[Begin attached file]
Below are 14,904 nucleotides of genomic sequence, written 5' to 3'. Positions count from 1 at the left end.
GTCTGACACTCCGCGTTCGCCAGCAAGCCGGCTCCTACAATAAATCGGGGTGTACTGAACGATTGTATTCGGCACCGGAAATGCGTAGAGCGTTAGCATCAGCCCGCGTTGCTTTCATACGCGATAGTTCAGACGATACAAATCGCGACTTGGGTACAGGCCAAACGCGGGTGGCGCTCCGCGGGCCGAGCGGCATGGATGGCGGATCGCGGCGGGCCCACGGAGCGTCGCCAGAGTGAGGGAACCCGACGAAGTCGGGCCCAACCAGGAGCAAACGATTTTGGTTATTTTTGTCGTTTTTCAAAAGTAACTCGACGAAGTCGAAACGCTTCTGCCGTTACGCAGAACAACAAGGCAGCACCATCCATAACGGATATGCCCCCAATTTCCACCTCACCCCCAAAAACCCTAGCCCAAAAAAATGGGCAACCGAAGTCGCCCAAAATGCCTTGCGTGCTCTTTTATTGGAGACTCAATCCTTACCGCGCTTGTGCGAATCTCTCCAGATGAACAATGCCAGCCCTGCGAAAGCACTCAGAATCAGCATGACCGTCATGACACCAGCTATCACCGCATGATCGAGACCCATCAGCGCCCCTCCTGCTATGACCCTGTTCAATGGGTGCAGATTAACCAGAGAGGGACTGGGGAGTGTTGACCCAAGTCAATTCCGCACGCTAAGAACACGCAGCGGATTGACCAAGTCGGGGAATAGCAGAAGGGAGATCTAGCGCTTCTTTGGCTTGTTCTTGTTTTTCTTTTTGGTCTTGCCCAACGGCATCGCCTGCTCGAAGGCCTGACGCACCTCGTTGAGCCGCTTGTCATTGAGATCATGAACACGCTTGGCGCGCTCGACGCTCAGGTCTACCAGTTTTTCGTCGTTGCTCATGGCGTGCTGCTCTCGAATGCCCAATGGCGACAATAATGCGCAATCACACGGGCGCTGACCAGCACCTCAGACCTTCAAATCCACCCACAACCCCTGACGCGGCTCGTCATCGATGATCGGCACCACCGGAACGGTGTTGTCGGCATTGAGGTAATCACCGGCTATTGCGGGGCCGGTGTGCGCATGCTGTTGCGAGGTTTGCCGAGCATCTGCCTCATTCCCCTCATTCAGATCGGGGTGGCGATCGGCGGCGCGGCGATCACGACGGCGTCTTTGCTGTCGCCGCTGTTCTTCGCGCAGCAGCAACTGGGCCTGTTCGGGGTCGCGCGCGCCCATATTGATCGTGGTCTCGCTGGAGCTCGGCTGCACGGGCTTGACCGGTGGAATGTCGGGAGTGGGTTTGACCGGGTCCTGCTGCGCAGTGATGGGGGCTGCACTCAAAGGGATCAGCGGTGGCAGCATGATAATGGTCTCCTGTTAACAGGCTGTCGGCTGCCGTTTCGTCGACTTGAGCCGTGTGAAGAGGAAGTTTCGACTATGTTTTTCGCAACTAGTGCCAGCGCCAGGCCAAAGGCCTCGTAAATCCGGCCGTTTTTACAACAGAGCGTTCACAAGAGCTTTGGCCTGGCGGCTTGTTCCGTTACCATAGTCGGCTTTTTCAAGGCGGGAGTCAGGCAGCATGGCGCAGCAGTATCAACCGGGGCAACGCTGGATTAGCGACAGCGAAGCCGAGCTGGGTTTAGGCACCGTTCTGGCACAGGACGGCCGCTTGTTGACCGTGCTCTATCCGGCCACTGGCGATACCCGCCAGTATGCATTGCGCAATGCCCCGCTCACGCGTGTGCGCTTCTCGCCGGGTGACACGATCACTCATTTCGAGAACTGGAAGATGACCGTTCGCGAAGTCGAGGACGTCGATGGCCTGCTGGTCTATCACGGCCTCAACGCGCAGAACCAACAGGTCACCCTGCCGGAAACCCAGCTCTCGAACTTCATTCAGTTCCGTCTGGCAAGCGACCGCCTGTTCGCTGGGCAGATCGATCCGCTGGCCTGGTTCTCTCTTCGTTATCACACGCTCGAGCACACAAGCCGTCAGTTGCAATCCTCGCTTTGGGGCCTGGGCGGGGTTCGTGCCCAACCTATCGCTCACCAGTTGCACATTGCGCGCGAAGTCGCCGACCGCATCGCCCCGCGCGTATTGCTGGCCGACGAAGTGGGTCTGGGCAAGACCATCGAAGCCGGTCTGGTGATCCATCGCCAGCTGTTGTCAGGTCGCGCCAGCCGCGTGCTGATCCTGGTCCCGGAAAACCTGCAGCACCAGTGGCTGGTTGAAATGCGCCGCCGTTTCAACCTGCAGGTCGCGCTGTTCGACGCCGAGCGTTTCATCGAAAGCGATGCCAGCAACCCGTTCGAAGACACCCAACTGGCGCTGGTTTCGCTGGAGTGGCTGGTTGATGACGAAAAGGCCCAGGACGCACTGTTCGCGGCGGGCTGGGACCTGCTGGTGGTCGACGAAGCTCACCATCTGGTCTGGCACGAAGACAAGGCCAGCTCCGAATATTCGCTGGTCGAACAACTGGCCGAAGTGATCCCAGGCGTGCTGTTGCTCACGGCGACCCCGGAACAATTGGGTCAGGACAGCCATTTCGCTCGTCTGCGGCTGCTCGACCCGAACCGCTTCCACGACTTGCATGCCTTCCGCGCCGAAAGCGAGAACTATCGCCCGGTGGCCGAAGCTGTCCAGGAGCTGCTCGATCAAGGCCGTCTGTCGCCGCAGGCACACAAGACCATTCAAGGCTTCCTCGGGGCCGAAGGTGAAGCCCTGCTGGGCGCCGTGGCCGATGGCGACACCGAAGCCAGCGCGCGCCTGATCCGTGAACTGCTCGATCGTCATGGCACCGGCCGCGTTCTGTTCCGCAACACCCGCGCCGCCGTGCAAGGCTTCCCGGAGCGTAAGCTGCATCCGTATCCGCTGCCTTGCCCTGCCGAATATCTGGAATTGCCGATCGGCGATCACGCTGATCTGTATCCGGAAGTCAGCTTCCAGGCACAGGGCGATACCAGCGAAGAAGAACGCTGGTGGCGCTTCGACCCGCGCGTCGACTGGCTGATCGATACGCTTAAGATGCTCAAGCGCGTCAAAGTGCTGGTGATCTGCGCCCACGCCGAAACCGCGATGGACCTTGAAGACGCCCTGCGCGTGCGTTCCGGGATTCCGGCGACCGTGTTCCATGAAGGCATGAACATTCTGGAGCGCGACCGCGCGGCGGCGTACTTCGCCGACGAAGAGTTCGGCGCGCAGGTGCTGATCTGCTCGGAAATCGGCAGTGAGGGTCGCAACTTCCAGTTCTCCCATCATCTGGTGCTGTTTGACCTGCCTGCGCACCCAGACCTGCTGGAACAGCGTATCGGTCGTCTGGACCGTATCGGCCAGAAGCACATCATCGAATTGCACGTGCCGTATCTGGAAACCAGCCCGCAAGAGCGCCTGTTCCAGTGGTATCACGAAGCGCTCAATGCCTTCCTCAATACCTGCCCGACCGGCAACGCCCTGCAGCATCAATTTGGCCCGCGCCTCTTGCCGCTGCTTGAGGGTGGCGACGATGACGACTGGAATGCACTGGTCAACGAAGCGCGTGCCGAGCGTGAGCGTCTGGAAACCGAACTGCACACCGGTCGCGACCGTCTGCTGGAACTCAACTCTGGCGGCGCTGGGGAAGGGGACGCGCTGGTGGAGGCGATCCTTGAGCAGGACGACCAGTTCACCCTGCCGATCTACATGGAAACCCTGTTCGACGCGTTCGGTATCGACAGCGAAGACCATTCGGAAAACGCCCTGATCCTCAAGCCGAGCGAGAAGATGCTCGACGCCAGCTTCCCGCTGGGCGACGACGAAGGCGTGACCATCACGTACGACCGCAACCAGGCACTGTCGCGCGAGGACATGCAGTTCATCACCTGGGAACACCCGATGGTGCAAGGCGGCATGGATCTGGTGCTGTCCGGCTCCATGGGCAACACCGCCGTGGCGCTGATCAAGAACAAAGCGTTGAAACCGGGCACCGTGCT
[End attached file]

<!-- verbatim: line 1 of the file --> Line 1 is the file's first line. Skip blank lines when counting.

Below are 14,904 nucleotides of genomic sequence, written 5' to 3'. Positions count from 1 at the left end.